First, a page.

Hence, we deduceMeanwhile, according to the definition of test function, the following equalities also arise:Besides, let us also placeIn order for the group of (39a), (39b), and (39c) to be in accordance with initial condition (4) which concerns the three components of one can assume without violating the generality that .

Suggestively, let us focus on (38a). Obviously, this process is exactly the same for ((38b), (38c)).

Thus, we placeHence, it is evident thatWe can manipulate each one integral separately. Thus, we can write outor equivalentlyOn the other hand, the second term of (42) is expanded as follows:Taking into consideration (39a) and (40a), we can point out thatHence, we deduceor equivalentlyAccording to the above data, the classical solution of (36a) for every test function must satisfy the following relationship:Apparently, when the function is successively integrable with respect to and over every Cartesian product in the form and also satisfies (49) for every test function , it is referred to as a weak solution of (36a) with the initial condition (39a).

However, a shortcoming of (49) is that noncontinuous functions are also admitted as solutions of (36a) with the initial condition (39a), something opposite with Continuum Mechanics standpoint [31].

Nevertheless, the derivatives here are generalized derivatives and the choice of spaces is made to ensure the existence of all integrals. Therefore, every classical solution of (36a) with the initial condition (39a) satisfies the variational equation (49).

3. Discussion

As it was previously stated, (26b) constitutes an equivalent representation of equations of mass and momentum conservation for incompressible flows, which have been expressed in true vector form. The main difference between these relationships and the proposed one is that in (26b) the viscous terms do not occur, and also this formula holds on the streamline network. Hence, a firm conclusion that can be drawn is that, along any streamline of such a flow, the viscosity does not contribute to velocity rate of change. Moreover, the integration of this equation between any two arbitrary points of the flow field is only possible if the flow behaves locally as inviscid and also the body forces are conservative, except perhaps some singular points as in the potential vortex. Actually, Navier-Stokes equations may be used with a high degree of accuracy for physical problems involving viscosity variations if the viscosity gradient is not too large. Besides, according to the constitutive relation for a Newtonian fluid it is known that momentum is transferred through the fluid by the viscous action and therefore the kinematic viscosity is also referred to as the momentum diffusivity of the fluid, that is, the ability of the fluid to transport momentum, in the perpendicular direction of the flow. Although this concept was based on unidirectional flows, it is also valid in three dimensions. Hence, since the streamlines indicate local flow direction, the explicit expressions of velocity components in terms of spatial coordinates and time which may arise from (26b) have already incorporated the local velocity changes caused by the interaction amongst adjacent fluid regions.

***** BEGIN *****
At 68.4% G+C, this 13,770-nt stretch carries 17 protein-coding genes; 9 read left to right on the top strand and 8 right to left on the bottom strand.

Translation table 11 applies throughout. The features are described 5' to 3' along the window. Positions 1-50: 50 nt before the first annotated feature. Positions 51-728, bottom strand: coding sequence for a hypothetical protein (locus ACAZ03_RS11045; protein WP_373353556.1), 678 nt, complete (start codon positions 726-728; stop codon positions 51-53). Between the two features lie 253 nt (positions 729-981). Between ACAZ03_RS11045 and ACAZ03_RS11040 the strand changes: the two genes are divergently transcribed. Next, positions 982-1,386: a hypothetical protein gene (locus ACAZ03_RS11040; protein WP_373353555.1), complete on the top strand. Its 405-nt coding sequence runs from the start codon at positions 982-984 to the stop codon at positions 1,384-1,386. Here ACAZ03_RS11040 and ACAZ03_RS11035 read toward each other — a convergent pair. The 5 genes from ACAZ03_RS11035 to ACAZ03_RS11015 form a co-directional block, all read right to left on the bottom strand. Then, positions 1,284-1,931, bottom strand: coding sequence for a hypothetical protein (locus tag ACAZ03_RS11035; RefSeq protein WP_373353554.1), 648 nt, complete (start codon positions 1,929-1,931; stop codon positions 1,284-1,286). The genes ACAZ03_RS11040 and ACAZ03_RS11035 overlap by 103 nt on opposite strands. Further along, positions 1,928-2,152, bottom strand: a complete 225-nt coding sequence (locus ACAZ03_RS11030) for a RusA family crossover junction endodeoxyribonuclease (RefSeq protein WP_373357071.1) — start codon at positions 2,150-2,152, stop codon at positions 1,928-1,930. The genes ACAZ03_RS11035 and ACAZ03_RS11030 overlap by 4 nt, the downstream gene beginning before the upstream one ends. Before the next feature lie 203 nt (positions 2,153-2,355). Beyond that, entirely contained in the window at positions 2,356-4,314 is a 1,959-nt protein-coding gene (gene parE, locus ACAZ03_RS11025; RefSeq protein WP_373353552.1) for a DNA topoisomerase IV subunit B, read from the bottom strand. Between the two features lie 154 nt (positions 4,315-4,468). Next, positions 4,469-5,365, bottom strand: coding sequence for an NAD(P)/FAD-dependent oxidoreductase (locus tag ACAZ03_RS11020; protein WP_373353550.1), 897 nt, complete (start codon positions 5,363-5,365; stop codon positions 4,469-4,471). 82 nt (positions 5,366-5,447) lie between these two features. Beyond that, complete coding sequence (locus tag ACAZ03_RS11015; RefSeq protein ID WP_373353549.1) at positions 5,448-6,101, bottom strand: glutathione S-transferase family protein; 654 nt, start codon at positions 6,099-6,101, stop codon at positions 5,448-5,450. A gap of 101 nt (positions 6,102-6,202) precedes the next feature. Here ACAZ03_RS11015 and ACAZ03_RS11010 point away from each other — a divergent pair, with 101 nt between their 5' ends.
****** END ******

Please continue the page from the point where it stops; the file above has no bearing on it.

On the other hand, a variational formulation of (26b) in Cartesian coordinates was also presented, something that enables us to obtain weak solutions in Sobolev spaces. On the understanding that in these spaces the notion of the weak derivative plays the central role, in order to examine when a weak solution in the sense of (49) also constitutes a classical solution, it is necessary to know further properties of Sobolev spaces [32]. In particular one needs to investigate the following.(i)What classical differentiability properties does the weak solution fulfil?(ii)In what sense does the weak solution satisfy the circumstantial boundary conditions?In the event that the above information has been received, one can approximate functions in Sobolev spaces by functions that are differentiable in the classical sense. Hence, various useful properties of Sobolev spaces can be proved by first verifying them for classical functions and then extending them to Sobolev spaces.

Moreover, another item that has not been thoroughly investigated so far is whether a weak solution can develop singularities in finite time, even considering smooth initial data [10, 14].

4. Conclusions

The objective of this paper was to propose a method to eliminate the nonlinear terms of Navier-Stokes equations for three-dimensional, incompressible viscous flows, resulting in a modified form which holds along the streamline network.

The main characteristic of this recasted form is that it does not contain the viscous terms, and therefore this equivalent representation can hold either for frictionless or for viscous flows as well as for any type of shear or free turbulence.

A variational formulation of this relationship was also presented; hence one may obtain weak solutions in Sobolev spaces.

In closing, we can also remark that a weak formulation of this original problem provides us with related methods (e.g., Galerkin method) for approximating its circumstantial weak solution in a properly chosen finite-dimensional subspace of functions with good approximation properties that are also suitable for numerical computations.

Conflict of Interests

The author declares that there is no conflict of interests regarding the publication of this paper.

References

  1. G. B. Arfken, Mathematical Methods for Physicists, Academic Press, New York, NY, USA, 2nd edition, 1970. View at MathSciNet